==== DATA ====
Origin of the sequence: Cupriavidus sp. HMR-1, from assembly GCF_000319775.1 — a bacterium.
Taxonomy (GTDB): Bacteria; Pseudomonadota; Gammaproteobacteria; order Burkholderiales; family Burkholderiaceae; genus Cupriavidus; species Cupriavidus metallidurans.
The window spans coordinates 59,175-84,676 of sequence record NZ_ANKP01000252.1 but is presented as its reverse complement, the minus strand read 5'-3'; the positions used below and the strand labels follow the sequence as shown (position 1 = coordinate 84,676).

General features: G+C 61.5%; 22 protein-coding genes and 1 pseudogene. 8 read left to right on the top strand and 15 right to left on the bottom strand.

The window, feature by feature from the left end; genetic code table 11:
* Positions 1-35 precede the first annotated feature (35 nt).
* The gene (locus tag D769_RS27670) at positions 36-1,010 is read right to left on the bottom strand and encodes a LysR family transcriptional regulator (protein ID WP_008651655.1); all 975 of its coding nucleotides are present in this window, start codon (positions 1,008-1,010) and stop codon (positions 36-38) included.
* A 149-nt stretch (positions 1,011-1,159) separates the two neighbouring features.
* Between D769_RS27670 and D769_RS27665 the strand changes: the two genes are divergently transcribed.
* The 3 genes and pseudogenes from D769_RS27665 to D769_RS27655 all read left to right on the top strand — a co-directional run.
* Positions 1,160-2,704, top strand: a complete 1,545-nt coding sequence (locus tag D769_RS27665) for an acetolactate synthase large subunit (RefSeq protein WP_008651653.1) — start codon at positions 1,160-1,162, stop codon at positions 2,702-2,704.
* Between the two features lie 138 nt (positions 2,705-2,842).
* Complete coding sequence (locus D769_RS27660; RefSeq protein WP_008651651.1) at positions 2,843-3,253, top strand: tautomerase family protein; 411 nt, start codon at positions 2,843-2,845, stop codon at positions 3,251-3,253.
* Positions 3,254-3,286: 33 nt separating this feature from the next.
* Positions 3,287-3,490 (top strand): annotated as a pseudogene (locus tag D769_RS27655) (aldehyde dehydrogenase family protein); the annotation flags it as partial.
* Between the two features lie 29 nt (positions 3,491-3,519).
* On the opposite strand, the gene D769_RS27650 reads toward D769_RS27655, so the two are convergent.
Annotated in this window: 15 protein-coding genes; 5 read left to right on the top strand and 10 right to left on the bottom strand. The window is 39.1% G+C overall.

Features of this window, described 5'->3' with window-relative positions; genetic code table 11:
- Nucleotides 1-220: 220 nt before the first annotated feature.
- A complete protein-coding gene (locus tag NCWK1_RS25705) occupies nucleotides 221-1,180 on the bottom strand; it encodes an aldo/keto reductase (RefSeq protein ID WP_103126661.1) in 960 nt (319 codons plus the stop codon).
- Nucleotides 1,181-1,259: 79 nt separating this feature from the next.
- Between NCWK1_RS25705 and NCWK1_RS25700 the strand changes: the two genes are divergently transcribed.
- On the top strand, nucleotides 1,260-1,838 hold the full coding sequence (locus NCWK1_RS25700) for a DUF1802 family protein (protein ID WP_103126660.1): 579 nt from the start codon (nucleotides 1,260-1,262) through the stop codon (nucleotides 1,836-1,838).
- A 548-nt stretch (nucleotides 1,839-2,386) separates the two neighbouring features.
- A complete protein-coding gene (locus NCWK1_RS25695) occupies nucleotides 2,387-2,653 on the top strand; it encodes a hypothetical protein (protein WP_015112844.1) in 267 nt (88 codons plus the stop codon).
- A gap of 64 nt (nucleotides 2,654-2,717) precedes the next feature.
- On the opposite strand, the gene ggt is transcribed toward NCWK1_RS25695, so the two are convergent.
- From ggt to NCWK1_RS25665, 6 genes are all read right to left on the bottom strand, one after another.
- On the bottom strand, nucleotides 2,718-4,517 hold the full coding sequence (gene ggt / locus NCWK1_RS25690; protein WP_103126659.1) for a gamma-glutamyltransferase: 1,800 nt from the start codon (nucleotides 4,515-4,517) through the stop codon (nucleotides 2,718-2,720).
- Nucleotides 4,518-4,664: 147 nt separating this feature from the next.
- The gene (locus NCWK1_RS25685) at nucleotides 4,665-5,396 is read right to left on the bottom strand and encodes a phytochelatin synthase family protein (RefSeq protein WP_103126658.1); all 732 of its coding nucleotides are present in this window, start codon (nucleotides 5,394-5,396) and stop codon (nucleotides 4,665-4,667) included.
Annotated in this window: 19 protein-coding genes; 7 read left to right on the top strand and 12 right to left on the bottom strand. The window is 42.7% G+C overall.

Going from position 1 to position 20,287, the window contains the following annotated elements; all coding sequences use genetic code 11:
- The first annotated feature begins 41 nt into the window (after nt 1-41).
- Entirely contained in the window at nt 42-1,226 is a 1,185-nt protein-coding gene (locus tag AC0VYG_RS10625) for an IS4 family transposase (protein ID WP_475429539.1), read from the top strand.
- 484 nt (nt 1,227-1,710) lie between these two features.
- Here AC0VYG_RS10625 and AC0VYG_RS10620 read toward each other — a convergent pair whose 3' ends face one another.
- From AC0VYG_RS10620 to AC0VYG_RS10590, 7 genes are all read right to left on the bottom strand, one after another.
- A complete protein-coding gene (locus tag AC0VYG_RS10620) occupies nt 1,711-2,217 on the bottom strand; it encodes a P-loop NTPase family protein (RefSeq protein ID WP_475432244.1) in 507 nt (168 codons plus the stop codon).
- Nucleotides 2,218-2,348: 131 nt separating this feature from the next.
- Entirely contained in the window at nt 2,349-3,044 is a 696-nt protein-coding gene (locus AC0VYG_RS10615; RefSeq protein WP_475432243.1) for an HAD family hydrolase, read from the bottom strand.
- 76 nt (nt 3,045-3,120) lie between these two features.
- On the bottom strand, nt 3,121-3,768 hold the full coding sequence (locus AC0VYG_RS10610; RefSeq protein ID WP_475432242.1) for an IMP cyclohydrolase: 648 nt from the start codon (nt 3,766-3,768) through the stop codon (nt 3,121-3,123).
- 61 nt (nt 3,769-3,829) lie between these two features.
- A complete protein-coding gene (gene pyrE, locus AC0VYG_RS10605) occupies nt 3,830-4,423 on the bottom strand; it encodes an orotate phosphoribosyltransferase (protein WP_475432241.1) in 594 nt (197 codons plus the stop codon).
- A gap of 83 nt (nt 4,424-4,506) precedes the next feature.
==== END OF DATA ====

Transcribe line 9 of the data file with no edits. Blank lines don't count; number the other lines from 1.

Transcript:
* Between D769_RS27670 and D769_RS27665 the strand changes: the two genes are divergently transcribed.